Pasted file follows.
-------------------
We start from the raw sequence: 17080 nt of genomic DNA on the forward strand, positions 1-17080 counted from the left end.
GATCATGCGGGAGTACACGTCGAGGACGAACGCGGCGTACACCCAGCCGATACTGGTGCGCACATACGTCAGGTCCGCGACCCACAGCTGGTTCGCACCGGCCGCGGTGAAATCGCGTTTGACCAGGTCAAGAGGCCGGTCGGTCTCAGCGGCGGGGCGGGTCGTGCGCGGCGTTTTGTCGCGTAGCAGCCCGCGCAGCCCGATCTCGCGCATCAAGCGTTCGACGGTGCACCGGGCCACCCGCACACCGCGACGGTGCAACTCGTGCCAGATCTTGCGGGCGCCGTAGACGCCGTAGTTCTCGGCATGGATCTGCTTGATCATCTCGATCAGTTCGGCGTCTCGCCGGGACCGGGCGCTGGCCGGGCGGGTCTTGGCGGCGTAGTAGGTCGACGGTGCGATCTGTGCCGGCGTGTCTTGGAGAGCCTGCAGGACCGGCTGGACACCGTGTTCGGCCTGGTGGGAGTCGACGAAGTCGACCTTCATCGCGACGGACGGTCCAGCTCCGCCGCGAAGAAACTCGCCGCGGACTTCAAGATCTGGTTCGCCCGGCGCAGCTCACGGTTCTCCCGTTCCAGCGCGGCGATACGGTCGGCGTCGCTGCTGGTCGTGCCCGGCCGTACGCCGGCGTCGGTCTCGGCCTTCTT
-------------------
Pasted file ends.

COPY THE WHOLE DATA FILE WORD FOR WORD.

We start from the raw sequence: 17080 nt of genomic DNA on the forward strand, positions 1-17080 counted from the left end.
GATCATGCGGGAGTACACGTCGAGGACGAACGCGGCGTACACCCAGCCGATACTGGTGCGCACATACGTCAGGTCCGCGACCCACAGCTGGTTCGCACCGGCCGCGGTGAAATCGCGTTTGACCAGGTCAAGAGGCCGGTCGGTCTCAGCGGCGGGGCGGGTCGTGCGCGGCGTTTTGTCGCGTAGCAGCCCGCGCAGCCCGATCTCGCGCATCAAGCGTTCGACGGTGCACCGGGCCACCCGCACACCGCGACGGTGCAACTCGTGCCAGATCTTGCGGGCGCCGTAGACGCCGTAGTTCTCGGCATGGATCTGCTTGATCATCTCGATCAGTTCGGCGTCTCGCCGGGACCGGGCGCTGGCCGGGCGGGTCTTGGCGGCGTAGTAGGTCGACGGTGCGATCTGTGCCGGCGTGTCTTGGAGAGCCTGCAGGACCGGCTGGACACCGTGTTCGGCCTGGTGGGAGTCGACGAAGTCGACCTTCATCGCGACGGACGGTCCAGCTCCGCCGCGAAGAAACTCGCCGCGGACTTCAAGATCTGGTTCGCCCGGCGCAGCTCACGGTTCTCCCGTTCCAGCGCGGCGATACGGTCGGCGTCGCTGCTGGTCGTGCCCGGCCGTACGCCGGCGTCGGTCTCGGCCTTCTT